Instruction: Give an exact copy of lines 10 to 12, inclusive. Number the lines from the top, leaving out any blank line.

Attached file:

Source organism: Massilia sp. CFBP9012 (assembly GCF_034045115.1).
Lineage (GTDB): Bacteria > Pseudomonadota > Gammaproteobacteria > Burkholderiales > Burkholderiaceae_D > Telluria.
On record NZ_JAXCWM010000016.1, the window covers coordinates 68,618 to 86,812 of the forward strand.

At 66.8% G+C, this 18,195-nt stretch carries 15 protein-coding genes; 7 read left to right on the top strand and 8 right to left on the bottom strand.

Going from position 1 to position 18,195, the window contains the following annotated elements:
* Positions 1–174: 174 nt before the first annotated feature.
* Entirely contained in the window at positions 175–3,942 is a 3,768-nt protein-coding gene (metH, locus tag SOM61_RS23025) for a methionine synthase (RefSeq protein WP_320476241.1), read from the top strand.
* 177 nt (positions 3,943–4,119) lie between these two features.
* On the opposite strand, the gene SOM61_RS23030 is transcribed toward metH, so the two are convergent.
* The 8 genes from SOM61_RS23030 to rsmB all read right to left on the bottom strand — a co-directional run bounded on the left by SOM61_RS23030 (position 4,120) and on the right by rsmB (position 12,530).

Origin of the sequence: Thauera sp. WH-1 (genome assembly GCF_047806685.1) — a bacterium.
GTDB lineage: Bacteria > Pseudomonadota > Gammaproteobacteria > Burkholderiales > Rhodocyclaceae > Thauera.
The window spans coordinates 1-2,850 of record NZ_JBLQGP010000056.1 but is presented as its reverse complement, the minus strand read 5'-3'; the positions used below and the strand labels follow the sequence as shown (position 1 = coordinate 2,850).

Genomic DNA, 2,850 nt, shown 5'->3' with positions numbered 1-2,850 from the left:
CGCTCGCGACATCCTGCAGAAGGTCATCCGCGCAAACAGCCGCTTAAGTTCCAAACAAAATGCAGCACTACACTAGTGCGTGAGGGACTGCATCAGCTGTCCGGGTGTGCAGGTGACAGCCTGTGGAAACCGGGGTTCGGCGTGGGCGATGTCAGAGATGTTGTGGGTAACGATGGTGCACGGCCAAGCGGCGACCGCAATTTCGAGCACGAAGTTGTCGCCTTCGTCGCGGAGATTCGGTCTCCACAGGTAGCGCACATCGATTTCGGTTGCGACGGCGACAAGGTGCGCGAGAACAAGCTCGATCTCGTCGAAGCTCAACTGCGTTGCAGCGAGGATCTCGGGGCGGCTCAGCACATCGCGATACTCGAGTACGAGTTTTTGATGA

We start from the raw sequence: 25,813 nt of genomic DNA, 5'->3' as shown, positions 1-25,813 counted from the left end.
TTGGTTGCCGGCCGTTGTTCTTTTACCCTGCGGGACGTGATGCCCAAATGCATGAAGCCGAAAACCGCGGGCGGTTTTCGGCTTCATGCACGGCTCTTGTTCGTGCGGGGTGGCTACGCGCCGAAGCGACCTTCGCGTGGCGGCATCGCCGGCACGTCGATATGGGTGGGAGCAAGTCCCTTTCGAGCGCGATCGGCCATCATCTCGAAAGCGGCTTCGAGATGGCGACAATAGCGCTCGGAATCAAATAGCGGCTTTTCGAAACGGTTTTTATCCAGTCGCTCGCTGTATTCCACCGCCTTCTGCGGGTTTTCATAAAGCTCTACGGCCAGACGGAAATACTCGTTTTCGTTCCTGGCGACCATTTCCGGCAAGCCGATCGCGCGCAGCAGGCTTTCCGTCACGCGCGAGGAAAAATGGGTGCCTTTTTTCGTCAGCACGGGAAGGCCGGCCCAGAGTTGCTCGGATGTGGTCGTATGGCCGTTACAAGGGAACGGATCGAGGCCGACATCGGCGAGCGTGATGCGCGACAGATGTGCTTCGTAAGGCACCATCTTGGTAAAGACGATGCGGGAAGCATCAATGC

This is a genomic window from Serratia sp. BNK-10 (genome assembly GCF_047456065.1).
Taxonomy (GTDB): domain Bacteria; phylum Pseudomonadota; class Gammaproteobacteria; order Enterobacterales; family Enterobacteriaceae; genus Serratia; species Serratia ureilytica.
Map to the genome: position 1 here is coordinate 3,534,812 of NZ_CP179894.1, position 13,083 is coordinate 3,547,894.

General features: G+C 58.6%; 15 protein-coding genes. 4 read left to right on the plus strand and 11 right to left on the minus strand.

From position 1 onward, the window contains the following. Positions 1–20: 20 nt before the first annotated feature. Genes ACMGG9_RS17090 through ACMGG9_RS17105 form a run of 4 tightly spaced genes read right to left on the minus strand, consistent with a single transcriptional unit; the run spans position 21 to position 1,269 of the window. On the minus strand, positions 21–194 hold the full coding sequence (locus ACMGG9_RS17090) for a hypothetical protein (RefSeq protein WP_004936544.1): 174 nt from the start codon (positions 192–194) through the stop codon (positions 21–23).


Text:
* The 8 genes from SOM61_RS23030 to rsmB all read right to left on the bottom strand — a co-directional run bounded on the left by SOM61_RS23030 (position 4,120) and on the right by rsmB (position 12,530).

Origin of the sequence: Thauera sp. WH-1 (genome assembly GCF_047806685.1) — a bacterium.
GTDB lineage: Bacteria > Pseudomonadota > Gammaproteobacteria > Burkholderiales > Rhodocyclaceae > Thauera.